Simple Meeting Mistakes Even Smart Board Make: How to Focus on What Really Matters
Hospitals’ boards often spend the majority of their meetings focused on what happens inside the four walls of the hospital when 40% (or more) of revenues come from outpatient or non-acute services. Or, worse, meetings are focused on completely irrelevant issues. It’s a real blind spot.
You see, good governance can be orchestrated, to some extent. It starts with a well-structured agenda. The truth is that the board’s only currency is the time they have during board meetings. Board members have no individual authority: the only time the board ‘exists’ is when it meets. This makes the stakes for board meetings much higher than the typical meeting, in my opinion. Proper preparation is worth every bit of time it takes because these people are the boss’s bosses.
The CEO and Board chair should have a pre-meeting (or call) two or three weeks before the board meeting and go over a draft agenda. And they shouldn’t have to start with a blank sheet of paper each month. For instance, if the board always approves the budget in May, does the CEO evaluation in September, and its board’s self-assessment in October, then these things should be on a master calendar of board topics. Presenting the audit to the board shouldn’t be a last minute activity every year. Creating a calendar of issues that you know will require board attention each year is the way to go. It’s a simple tool but can help ensure recurring subjects aren’t forgotten.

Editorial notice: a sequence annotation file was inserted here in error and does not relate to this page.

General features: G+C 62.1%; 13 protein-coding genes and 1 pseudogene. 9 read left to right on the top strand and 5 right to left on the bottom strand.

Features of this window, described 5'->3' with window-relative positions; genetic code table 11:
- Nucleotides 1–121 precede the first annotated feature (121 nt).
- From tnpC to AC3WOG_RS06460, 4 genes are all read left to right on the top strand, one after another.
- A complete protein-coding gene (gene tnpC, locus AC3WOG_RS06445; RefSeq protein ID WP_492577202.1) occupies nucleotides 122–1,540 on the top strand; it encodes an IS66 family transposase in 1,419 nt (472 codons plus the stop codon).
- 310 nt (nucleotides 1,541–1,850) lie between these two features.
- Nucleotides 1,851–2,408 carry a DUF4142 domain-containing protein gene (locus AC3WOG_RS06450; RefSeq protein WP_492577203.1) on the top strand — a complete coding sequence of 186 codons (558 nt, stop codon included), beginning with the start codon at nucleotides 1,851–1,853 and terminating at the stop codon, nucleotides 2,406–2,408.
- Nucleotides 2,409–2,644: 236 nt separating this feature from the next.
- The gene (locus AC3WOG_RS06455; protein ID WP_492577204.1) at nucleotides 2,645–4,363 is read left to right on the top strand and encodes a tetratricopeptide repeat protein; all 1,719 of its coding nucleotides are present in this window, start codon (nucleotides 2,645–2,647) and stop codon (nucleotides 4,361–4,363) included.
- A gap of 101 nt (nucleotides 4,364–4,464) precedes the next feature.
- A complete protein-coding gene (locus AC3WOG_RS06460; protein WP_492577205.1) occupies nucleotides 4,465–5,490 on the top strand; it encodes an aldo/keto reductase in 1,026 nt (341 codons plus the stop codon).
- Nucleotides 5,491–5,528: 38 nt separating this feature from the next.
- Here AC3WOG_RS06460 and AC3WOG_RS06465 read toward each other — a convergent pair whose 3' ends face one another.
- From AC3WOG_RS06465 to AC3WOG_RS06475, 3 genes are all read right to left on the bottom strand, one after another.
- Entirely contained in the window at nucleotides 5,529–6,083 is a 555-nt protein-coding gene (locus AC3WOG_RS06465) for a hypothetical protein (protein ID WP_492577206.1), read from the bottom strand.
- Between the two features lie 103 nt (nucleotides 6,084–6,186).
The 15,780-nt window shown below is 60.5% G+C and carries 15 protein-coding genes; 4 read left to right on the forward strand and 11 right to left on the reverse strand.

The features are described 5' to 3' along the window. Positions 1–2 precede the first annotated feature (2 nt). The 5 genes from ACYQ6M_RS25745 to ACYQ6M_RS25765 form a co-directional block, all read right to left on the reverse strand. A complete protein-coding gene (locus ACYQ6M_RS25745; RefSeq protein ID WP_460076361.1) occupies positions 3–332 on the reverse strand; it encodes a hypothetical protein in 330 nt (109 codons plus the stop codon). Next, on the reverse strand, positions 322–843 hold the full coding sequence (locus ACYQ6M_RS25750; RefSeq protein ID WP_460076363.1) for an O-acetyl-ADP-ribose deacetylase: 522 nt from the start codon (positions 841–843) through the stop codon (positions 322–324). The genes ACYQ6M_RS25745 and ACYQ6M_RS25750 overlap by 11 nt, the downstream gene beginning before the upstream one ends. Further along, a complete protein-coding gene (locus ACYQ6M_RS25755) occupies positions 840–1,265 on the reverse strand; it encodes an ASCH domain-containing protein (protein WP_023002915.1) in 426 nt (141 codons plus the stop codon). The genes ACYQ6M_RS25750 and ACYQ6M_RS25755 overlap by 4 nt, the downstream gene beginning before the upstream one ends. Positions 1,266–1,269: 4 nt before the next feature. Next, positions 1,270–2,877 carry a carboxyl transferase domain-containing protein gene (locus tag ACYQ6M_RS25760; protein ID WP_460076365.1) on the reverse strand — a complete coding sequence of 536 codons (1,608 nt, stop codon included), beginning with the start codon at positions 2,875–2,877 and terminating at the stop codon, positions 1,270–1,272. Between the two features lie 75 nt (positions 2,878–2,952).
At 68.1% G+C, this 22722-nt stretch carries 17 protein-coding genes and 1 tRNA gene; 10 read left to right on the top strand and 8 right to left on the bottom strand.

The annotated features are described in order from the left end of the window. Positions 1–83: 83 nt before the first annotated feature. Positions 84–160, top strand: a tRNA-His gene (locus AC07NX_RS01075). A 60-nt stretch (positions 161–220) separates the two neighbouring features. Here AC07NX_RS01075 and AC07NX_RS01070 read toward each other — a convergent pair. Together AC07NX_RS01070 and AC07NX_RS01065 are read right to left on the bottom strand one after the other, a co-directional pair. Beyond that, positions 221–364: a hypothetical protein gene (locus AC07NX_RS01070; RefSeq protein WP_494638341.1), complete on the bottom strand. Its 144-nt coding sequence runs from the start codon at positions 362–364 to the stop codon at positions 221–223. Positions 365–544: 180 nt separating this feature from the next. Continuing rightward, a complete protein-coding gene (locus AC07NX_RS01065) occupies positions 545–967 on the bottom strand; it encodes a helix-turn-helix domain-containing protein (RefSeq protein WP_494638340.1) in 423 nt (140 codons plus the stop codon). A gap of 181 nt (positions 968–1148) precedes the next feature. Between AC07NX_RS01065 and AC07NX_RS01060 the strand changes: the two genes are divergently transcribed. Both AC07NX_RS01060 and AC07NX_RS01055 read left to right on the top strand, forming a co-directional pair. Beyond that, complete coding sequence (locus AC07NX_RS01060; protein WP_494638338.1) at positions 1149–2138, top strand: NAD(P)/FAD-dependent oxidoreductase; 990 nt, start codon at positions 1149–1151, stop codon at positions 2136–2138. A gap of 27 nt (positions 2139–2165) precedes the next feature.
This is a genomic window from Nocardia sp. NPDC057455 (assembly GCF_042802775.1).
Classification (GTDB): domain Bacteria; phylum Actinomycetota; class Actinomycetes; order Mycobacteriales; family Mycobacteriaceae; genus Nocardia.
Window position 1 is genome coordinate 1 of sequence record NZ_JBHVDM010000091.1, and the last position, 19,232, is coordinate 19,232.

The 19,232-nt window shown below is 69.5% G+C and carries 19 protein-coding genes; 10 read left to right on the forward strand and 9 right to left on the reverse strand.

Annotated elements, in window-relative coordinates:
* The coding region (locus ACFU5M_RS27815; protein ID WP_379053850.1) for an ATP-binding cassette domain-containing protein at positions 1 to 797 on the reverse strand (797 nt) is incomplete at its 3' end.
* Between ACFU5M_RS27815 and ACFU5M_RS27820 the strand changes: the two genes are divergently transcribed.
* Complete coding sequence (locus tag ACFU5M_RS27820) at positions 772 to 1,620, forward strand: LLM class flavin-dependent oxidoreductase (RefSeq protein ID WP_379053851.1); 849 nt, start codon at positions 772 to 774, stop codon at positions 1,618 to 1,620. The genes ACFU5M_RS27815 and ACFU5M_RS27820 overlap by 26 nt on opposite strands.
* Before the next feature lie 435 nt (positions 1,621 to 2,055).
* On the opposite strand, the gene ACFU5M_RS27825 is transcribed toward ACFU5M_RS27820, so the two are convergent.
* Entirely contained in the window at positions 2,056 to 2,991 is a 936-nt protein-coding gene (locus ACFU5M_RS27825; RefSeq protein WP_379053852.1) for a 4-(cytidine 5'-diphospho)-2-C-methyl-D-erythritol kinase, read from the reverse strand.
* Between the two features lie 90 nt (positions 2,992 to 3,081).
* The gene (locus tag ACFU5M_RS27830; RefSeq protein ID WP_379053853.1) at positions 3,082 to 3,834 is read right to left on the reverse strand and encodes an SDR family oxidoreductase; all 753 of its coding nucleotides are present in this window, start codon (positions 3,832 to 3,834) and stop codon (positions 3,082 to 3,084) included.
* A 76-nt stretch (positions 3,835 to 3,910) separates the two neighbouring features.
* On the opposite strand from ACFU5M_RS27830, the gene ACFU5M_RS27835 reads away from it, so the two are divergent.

Another simple thing that helps with effective meetings is to get the materials out a week in advance. When we introduce this idea, almost every client initially tells us some variation of “that’s not possible”. Which may or may not be true. Sometimes the timing of meetings needs to be adjusted. For instance, if it takes two weeks to get financials after the month’s close and you want those to go to the finance committee, then don’t schedule the finance committee meeting during the first week of the month.
Getting materials out a week in advance might take a direct order by the board chair and creative thinking on the part of the staff. At one hospital, the board clerk despaired of getting packets out in advance because she couldn’t get the CFO’s report or the CEO’s update from them. But she worked behind the scenes, had the CFO’s assistant block time on his calendar specifically to write the memo, and asked the COO’s help in drafting the CEO’s update that the CEO could then just edit.
It’s important to practice this discipline of sending materials in advance because it’s a necessary foundation if you want fewer presentations and more discussion time at board meetings. Nothing distributed in advance should be presented verbally at the meeting: That’s a waste of time and insulting to board members who took the time to read it. Some will say their members don’t read the materials even when they are sent in advance. Don’t fall prey to this cop-out. Effective boards have the expectation that board members come to meetings prepared. They can’t do that if they’re not getting the materials far enough in advance to actually review them.
Small, simple steps. But if you’re not already following these practices, they can make a world of difference in your meeting effectiveness. Try them out and let us know how it goes!